Intense, focused and globally for his cooking at The Restaurant at Meadowood, chef Christopher Kostow has earned three Michelin stars at the acclaimed St. Helena restaurant, as sought-after a booking as Yountville’s The French Laundry.
His approach is to make delicately delicious food that doesn’t come off as pretentious or over the top. With culinary gardens from which to source at Meadowood, he’s a firm believer in the Napa Valley’s ability to grow menus for each season, inspiring him to forage for ideas and ingredients.
Kostow, 36, will prepare dinner for 1,000 guests and vintner hosts who will attend Auction Napa Valley on June 7 at Meadowood. We asked him how he gets ready for the event.
How much do you love being able to cook in the Napa Valley?
Very much. Coming here and discovering the people and products and wilds has made me a better, more honest chef.
Going from the intimacy of your Meadowood kitchen to cooking for hundreds of people must be mind-bending. What’s different about the way you work in each scenario?
I’m not going to lie. It’s not easy and we have to approach every event with great caution and detail and planning. We will be doing a far more casual, family-style affair for the auction, but we strive to maintain the same level of quality and creativity.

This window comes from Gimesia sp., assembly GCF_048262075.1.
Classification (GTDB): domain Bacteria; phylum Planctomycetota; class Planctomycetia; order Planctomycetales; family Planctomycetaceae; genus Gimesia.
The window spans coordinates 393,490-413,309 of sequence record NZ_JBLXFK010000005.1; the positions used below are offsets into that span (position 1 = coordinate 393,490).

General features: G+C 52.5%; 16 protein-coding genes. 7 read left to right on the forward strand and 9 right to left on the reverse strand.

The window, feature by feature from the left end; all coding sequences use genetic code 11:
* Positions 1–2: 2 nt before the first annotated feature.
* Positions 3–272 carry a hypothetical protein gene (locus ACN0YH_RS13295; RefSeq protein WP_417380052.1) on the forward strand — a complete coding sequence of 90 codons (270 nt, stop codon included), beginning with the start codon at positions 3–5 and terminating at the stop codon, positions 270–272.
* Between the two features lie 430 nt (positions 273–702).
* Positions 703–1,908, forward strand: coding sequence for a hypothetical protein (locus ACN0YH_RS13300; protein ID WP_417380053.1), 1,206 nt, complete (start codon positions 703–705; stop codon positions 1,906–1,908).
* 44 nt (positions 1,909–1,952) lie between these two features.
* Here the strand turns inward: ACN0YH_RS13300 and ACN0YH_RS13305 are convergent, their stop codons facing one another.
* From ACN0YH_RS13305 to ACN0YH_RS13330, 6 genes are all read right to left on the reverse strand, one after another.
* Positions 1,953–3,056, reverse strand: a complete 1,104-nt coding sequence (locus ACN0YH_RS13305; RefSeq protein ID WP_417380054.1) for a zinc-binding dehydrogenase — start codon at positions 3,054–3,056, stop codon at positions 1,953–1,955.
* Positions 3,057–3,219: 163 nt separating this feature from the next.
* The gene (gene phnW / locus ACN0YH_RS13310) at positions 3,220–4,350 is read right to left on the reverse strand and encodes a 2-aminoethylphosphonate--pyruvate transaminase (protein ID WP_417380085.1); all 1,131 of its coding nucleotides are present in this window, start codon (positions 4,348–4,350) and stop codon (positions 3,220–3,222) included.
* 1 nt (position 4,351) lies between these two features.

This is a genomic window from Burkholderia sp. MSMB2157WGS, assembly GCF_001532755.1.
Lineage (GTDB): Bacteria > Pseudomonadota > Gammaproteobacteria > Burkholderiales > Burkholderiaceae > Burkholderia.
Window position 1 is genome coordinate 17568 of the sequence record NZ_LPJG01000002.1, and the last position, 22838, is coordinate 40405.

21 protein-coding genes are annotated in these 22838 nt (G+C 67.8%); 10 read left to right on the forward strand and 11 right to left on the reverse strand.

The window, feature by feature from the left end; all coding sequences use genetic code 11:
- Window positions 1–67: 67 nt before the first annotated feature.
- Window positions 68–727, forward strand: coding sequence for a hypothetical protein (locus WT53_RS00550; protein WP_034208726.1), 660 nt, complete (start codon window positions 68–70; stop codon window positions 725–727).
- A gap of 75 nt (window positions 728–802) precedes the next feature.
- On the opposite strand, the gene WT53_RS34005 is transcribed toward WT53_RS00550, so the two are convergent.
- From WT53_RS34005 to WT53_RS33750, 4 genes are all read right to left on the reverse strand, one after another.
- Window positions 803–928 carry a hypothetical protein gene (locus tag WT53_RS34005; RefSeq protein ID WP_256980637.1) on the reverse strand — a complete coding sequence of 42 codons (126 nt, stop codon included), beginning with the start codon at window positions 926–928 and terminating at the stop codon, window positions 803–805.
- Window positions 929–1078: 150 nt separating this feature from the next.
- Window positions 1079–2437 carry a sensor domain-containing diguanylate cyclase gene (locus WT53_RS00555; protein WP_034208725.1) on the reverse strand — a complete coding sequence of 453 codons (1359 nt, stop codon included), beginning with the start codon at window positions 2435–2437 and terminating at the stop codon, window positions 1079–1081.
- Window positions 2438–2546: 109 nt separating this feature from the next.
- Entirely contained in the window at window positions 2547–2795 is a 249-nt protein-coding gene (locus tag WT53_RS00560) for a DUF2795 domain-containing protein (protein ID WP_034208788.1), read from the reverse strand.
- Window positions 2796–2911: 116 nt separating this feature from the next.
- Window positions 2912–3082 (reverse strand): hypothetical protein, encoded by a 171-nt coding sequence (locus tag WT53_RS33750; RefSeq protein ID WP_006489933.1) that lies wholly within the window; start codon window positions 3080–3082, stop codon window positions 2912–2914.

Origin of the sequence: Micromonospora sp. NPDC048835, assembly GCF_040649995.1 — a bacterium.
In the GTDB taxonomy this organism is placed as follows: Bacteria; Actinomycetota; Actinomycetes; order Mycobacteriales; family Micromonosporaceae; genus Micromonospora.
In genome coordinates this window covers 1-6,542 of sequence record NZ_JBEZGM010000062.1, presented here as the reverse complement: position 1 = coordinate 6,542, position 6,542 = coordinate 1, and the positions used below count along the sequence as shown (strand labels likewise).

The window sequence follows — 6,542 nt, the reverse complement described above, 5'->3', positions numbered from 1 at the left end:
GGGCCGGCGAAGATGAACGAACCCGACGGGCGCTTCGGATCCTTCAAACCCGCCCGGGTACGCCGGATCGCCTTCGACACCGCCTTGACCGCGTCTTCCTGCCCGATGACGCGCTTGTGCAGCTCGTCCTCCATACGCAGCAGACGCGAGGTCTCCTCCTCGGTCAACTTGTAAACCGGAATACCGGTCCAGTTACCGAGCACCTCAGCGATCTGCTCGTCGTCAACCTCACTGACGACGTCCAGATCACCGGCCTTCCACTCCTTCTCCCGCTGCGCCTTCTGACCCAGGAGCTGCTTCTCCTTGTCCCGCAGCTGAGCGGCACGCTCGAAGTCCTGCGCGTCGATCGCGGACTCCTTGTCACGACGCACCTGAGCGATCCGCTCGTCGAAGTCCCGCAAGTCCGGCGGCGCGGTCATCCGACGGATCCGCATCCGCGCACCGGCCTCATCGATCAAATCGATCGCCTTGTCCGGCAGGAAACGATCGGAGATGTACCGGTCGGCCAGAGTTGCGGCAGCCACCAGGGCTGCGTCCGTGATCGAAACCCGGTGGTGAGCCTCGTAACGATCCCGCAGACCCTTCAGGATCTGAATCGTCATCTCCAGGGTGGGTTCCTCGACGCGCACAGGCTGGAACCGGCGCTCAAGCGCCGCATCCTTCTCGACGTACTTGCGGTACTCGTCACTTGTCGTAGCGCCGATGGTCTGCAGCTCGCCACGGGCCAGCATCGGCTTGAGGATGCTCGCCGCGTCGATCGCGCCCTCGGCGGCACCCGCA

I rely heavily on the patience, talent and hard work of my team and the Meadowood team as a whole. Our continued collaboration and communication with the host vintners is key. We’re all very excited to make this year a celebration of Napa cuisine, products, wine and chefs so I’m happy we’re on the same page.
How do you plan the menu and when?
I’ve been contemplating it since we signed on, but the final details will definitely be determined by what’s growing really well in our garden at the time and by our relationships with local purveyors and artisans.
What says Napa Valley cuisine to most people? How would you define it?
Our conception incorporates four main principles: our reliance on our agricultural pursuits; the use of the wilds and foraging; a relationship with our local artisans; and an embracing of the products found here in the valley. These ideas, combined with an understanding of the valley’s history, serve as our blueprint for a burgeoning Napa Valley cuisine.
What’s the trick on riding the fine line between food that is crowd-pleasing and food that opens people’s minds?
Lots and lots of butter … In all seriousness, having that balance between derivative and esoteric is something we’re always conscious of. The key, I think, is to make sure the flavors are always balanced, straightforward and simply tasty. Food that doesn’t taste good makes no sense to me. Delicious has to come first.
What do you drink when the last plate of food has gone out and your day is done?
On a bad day? Scotch. On a good day? Scotch.
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